My bird, Pearl, is always freaking out about something.
Whether it is the sight of a butterfly flitting by outside, the sound of my large silver hairdryer, or the experience of watching Mommy round the corner and disappear from her line-of-sight view, the phrase I speak most frequently to my diminutive grey and white avian companion is a soothing, “Don’t worry”.
She never listens.
Freaking out is in a cockatiel’s nature, as it turns out. Every cockatiel I have ever known or owned has behaved similarly. What I marvel at is how the continual influx of stress doesn’t seem to bother Pearl much. If I spent my days freaking out as often as she does, I would be a nervous wreck. I might be dead.
But 10 healthy years into a predicted 20+ year lifespan, Pearl’s vet says she is doing just fine. She freaks, deals with it, and moves on. Like a small child or a tropical storm, the stress blows in, through, and out again, leaving no trace of its presence behind.
This is soooooo interesting to me.
What does Pearl know – and others of her kind – that we humans do not? Why is stress toxic to our collective systems, yet while Pearl experiences twice as much stress as I do (at least by all outward signs) she has to go to the vet in inverse proportion to the number of times I land in the doctor’s office annually?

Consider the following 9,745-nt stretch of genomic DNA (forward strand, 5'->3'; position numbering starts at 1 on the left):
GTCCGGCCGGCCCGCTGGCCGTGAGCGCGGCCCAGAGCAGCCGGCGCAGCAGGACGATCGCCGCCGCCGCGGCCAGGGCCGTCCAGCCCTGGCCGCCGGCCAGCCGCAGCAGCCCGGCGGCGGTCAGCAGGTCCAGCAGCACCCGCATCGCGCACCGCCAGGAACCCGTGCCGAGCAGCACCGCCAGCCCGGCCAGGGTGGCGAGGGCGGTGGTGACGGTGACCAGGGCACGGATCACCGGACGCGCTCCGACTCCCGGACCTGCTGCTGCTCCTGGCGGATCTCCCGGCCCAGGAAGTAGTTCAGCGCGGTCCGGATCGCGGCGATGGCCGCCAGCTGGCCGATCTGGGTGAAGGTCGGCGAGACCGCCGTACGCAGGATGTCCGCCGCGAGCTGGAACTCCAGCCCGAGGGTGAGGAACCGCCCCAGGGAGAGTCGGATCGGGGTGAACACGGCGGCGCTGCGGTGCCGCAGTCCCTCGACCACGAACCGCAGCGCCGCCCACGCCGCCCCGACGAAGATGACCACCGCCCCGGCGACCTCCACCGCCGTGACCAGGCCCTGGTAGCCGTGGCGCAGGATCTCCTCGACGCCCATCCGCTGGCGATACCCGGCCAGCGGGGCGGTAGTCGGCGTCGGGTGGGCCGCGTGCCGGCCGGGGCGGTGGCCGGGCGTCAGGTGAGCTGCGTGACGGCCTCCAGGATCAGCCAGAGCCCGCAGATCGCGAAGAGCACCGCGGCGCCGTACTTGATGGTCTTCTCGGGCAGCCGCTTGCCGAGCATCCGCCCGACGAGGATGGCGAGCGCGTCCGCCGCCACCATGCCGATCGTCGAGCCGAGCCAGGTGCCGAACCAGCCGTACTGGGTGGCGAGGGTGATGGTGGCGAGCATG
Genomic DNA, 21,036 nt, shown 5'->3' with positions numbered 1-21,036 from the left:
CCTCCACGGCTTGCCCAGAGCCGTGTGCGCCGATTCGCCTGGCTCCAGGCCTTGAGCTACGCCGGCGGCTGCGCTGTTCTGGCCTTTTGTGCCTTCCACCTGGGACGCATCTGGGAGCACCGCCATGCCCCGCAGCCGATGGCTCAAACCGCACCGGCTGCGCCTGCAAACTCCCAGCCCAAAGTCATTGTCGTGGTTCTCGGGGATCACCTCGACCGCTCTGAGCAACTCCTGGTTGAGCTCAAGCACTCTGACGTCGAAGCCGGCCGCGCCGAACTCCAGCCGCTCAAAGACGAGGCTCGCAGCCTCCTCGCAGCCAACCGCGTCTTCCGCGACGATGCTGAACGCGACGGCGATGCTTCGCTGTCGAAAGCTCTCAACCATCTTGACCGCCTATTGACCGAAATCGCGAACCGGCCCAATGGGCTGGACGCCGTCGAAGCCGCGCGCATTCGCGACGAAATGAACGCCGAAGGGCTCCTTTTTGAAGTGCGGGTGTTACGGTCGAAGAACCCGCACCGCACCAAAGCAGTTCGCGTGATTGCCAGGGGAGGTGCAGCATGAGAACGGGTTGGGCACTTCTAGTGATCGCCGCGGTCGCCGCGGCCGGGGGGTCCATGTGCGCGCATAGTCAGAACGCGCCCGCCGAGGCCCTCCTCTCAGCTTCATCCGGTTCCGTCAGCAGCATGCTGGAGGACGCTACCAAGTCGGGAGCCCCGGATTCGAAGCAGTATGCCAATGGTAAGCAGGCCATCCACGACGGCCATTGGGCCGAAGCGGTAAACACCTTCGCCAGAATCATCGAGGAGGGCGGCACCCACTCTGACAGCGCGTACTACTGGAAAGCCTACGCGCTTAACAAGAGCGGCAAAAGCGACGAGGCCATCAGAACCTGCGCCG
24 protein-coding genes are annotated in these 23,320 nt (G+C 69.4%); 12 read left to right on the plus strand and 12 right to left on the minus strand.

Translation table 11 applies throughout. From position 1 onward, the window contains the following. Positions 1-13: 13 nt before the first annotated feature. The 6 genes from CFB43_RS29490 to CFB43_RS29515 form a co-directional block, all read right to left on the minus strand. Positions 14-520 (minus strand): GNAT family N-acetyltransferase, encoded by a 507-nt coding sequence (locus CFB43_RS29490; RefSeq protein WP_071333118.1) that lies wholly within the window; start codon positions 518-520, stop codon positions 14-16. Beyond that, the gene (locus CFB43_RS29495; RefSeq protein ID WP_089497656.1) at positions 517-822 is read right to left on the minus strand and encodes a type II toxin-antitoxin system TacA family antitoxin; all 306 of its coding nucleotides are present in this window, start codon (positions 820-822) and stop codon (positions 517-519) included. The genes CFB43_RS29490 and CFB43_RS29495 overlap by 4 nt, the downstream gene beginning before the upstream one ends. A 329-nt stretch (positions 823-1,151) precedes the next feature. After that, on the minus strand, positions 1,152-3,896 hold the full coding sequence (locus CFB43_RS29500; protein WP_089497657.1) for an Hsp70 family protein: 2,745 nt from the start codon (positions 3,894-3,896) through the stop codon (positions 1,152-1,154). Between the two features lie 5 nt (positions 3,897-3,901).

Biologically speaking, repeated bouts with stress can build up a substance called cortisol (frequently dubbed “the stress hormone”) in our systems that can weaken our immune systems and leave us vulnerable to illness, disease, and death. The biological “fight or flight” syndrome that we share in common with our avian and mammalian counterparts is the trigger that causes our collective bodies to release cortisol, but that in and of itself is not negatively impactful to our health. Studies have shown that short periods of elevated cortisol levels in the body are not harmful in their own right.
What impacts our health is how quickly we can return …